However, as a well-travelled man, Dada would not be content with home comforts being all that we came to him for. He was always keen for us to understand more about this city we lived in and that he had helped shape during his time working for the Greater London Council and beyond. So he taught us how to fly kites on Wandsworth Commons. How to pay for the bus and to always say thank you to the driver when you got off. He took us on glorious trips to Kew Gardens on the river boat. He would bring us to feed the geese by the Thames, laughing only very briefly when they would chase a petrified Shivani who was always reluctant to give up her bread. Dada himself was never scared of the geese. In fact, he rarely seemed scared of anything, perhaps because he was and remained throughout his life, the tallest Asian man I knew.

It’s not because he never felt fear or expressed it. He’d often tell me the story of how, as a one year old, I’d stopped breathing while in his care and how terrifying the drive to the hospital was. It was more than he never let fear overcome him. As I grew older and came to understand him more fully as a man and what great trials he’d been through in his life, that resilience felt all the more like magic to me.

Especially since it never blunted him or made him cynical. Far from it. Dada was always sharp, curious, considered. He had that paradoxical quality of all great minds – a self-confidence that allowed him to question himself. I knew I could pick up the phone to ask his opinion about anything and we might agree or we might argue, which we did a lot, but I never felt that he was taking my opinions as any less valid than his. Those conversations gave me my political consciousness, both in the way he would talk about being part of a union and how there were those on the other ‘side’ of his beliefs who he also respected and sought to understand.

In that effort is where independence and community – two things that meant a lot to Dada – come together. It is to absolutely know oneself, to never push others to follow you but to stand up for them, to help them find their own way and to do it with tenderness. He made motions. He made waves. But always so as to take others closer to the shore. If Shivani was here, she would say that he was a man who gave both excellent hugs and excellent advice and I don’t think anything more neatly encapsulates Rasik Davé better than that.

I wanted to finish by telling you that maybe we are the waves of the motions that our forebearers made. We are the expression of all their efforts to seek a better life and a promising future for those who came after them. It feels poetic. Humble. But I don’t think that’s what Dada would want the lesson of his life to be. Instead I see his story as a compulsion to understand that it is not ever enough to pull your dignity from outside of yourself – not from your family, not from your name, your race, your religion, your gender, your caste, your country. Dignity lies in your deeds. It is your actions. Your motions. And what feels like a terrible, unrelenting world is there to be shaped by that dignity if we dare to make it so just like Dada always sought to.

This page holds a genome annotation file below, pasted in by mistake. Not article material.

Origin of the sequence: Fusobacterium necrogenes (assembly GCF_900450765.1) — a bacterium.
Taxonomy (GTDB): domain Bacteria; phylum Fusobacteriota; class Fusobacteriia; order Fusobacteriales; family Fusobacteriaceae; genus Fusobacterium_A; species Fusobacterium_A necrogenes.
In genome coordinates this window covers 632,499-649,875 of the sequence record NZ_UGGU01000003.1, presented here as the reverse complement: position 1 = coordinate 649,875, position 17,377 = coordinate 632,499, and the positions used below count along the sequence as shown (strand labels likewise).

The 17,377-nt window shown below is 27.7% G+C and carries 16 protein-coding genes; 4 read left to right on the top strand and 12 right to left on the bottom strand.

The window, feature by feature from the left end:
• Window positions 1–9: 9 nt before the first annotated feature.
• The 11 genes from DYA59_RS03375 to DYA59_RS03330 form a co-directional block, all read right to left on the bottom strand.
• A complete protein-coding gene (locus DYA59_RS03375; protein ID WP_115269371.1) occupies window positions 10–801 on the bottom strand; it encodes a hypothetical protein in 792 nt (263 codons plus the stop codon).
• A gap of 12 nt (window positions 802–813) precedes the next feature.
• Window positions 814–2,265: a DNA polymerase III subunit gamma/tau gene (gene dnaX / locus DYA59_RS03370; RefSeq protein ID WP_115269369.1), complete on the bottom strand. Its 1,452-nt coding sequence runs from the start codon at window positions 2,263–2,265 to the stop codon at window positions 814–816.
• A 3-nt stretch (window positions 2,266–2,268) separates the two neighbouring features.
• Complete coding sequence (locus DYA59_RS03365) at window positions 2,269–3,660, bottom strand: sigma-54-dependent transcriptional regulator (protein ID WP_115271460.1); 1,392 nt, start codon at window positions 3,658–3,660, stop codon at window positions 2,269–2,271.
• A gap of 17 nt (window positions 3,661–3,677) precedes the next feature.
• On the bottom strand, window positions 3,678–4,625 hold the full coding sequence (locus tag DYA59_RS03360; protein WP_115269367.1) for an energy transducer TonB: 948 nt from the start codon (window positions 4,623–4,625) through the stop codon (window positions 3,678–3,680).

I am so proud of him. I am so proud to be his grandson, part of his legacy and I know my sister feels the same. I also know he’d be far happier if we could say that we were proud of ourselves. Because of him I can say that I am. I am proud of who I am. I am proud to have weight in this world, just as he did. And also because of him I know that that weight is a responsibility and a privilege that one should take seriously. Though he would, with a cheeky smile over a beer, tell you that that seriousness should not extend to one’s self.

More than anything, I’ll remember Rasik Davé as a man who was always excited about what was to come. Even if it was only a person ringing his doorbell, waiting just on the other side of the frosted glass where, in my heart, he will forever be now alongside his wife and eldest daughter. 

He understood that the future was not about bearing the past forward but in forging something new. So if we can take up that challenge, if we can demand better from ourselves for the sake of others, if we can keep hold of his Great everyday Expectations then we will keep him with us too.

An Ode To Cecily and Robbie

(Composed with quotations from and references to American cinema of the 1970s and 80s)

“There can only be one!” claimed Connor MacLeod
But this immortal Scot could’ve allowed
A greater meaning to this cry

Because there’s more that it implies
See, it’s not just about eternal life
It’s what one should be thinking when choosing a wife.

Did this thought cross the mind of another young Scot?
Dreaming of girls on a dreary backlot
Did he hold his breath. Make a wish. Count to three?

How else to summon a Cecily?
Once she appeared, did he run to her side
Screaming “hang on lady, we going for a ride?”

And what of dear Duckett, art department extraordinaire!
Crafting a prop with listless despair
Oh those days are lonely and long

But did a voice drive her on?
Promising a future of fun
If you build it, he will come.

However it happened, grail knights would agree
That Robbie and Cec have chosen wisely
They’re no longer rovers

That’s it man. Game over, man. Game over.
Loneliness has passed!
They came. They saw. They kicked its arse.

And I’ve seen things you people wouldn’t believe
I tell you, this couple is just one of these
Because while one might surmise

When you grow up, your heart dies
Here that claim’s blown away
These are warriors of love that come out to play.

So we wish you the best
There’s no doubt for us here
You’ll be Excellent To Each Other for the rest of your years
Then be ghosts with the most but before you expire
You’ll work through the night pursuing desires